In April, it is anticipated that India’s Wholesale Price Index (WPI) inflation will have decreased below zero, primarily due to the base effect. This marks the first time since July 2020 that the WPI inflation has reached such a low level. The WPI inflation has been decreasing steadily, having dropped to 1.34 per cent in March from 3.85 per cent in February and 4.73 per cent in January.
The Wholesale Price Index (WPI) inflation showed no change in sequence, as the inflation of primary articles at 1.16 per cent was counterbalanced by the decline in fuel & power and manufactured products, which fell by 1.26 per cent and 0.28 per cent, respectively.
As a result of the decrease in WPI inflation, there is expected to be a favorable effect on retail prices, as they are likely to decrease. In April, India’s Consumer Price Index (CPI) inflation also decreased significantly, reaching an 18-month low of 4.70 percent.
India’s Wholesale Price Index (WPI) inflation is expected to have decreased to -0.6 percent in April due to base effects and downward pressure on commodity prices. There is a high correlation between India’s WPI and China’s Producer Price Index (PPI), and a deeper contraction in the latter is likely to weigh on the former. While both WPI and Consumer Price Index (CPI) are expected to fall to multi-month or multi-year lows, the elevated services inflation is likely to keep the CPI inflation high. Within WPI, both food and core inflation are expected to decrease, while fuel inflation is likely to drop to low single digits. Standard Chartered Bank’s economist, Kanika Pasricha, predicts that WPI inflation will remain low (negative or low single digits) in the next 6-12 months, assuming there is no significant move in domestic food and global commodity prices.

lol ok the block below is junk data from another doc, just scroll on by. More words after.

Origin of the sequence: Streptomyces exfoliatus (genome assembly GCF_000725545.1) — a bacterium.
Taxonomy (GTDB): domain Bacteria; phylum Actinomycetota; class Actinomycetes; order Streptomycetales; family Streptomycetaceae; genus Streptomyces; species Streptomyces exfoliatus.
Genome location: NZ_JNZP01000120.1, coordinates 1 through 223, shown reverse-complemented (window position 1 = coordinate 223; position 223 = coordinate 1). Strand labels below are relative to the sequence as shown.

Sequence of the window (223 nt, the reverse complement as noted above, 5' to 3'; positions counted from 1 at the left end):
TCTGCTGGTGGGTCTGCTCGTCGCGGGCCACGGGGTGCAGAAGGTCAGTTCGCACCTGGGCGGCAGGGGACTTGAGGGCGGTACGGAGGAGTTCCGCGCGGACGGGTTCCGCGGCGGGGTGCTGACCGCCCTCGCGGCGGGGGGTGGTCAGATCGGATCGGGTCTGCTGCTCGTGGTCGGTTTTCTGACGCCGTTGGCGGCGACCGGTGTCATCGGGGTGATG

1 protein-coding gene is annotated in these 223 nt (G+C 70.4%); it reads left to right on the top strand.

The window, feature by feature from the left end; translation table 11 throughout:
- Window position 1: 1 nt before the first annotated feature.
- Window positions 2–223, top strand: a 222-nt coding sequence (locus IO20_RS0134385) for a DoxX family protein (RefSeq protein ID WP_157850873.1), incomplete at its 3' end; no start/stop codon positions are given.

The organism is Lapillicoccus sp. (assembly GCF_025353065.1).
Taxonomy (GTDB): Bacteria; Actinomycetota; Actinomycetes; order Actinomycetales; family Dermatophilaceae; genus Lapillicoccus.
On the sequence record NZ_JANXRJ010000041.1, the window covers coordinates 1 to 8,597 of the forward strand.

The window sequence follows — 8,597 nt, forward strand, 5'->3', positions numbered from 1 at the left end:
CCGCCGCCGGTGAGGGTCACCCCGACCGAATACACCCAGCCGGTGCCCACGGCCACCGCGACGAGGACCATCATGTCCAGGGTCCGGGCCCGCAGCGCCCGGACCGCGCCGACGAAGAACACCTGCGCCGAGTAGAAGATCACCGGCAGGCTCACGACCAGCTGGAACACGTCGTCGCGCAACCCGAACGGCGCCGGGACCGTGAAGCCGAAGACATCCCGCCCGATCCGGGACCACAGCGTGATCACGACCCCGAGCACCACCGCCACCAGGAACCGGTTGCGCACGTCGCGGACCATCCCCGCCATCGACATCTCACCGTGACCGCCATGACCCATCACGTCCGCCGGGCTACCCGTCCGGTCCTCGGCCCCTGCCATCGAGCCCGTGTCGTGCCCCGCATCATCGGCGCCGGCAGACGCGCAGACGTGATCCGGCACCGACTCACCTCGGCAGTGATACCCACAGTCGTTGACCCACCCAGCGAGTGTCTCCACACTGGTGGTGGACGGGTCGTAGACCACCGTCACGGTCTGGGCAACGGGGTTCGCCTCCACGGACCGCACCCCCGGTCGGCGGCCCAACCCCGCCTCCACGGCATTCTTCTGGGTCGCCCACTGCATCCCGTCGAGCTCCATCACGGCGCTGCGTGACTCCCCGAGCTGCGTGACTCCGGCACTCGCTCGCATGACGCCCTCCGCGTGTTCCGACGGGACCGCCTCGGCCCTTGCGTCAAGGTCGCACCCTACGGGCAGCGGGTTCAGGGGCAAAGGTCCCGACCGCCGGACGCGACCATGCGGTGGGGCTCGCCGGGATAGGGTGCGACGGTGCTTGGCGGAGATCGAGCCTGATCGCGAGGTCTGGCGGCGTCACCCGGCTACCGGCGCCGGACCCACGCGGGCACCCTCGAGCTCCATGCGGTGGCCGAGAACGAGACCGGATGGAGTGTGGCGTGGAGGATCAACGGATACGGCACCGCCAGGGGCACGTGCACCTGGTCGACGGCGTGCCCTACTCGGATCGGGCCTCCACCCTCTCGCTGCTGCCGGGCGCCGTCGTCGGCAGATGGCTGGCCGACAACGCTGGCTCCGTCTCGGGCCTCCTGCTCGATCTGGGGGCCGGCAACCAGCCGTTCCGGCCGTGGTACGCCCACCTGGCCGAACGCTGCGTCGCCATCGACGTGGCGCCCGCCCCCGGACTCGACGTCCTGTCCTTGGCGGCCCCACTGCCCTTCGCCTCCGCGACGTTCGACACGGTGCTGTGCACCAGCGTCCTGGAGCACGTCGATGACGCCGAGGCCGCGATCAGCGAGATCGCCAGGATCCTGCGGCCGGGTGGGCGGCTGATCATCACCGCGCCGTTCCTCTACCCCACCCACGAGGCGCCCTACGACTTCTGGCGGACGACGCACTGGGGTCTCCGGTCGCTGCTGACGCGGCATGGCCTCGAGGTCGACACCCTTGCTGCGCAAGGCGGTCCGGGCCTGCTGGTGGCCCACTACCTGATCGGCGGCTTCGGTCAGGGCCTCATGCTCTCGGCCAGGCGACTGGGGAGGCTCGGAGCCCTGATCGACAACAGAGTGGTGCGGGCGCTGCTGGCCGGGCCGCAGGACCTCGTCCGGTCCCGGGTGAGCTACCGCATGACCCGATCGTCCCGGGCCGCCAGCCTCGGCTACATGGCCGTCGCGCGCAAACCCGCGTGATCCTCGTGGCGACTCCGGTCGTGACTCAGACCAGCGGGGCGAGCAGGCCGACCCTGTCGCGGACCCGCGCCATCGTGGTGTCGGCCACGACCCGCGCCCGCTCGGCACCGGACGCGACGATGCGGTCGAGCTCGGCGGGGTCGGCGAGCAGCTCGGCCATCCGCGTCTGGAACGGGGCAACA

According to other economists, the WPI inflation is also expected to be negative, with their estimates varying from -0.1 percent to -0.6 percent.
The significant decrease in April’s WPI inflation can be attributed to the base effect, as there was a 0.5 per cent increase in the gauge compared to March, along with a 0.6 per cent rise in the food index.
The Reserve Bank of India’s Monetary Policy Committee (MPC) considers the Consumer Price Index (CPI) when making monetary policy decisions. A lower CPI reading for April may result in the RBI maintaining interest rates in the June policy review, depending on how the situation develops until then.
In the April policy review, the RBI Governor, Shaktikanta Das, stated that the pause should not be interpreted as a pivot and that the RBI is prepared to take action when required. Nevertheless, most economists believe that the rate hike cycle has concluded.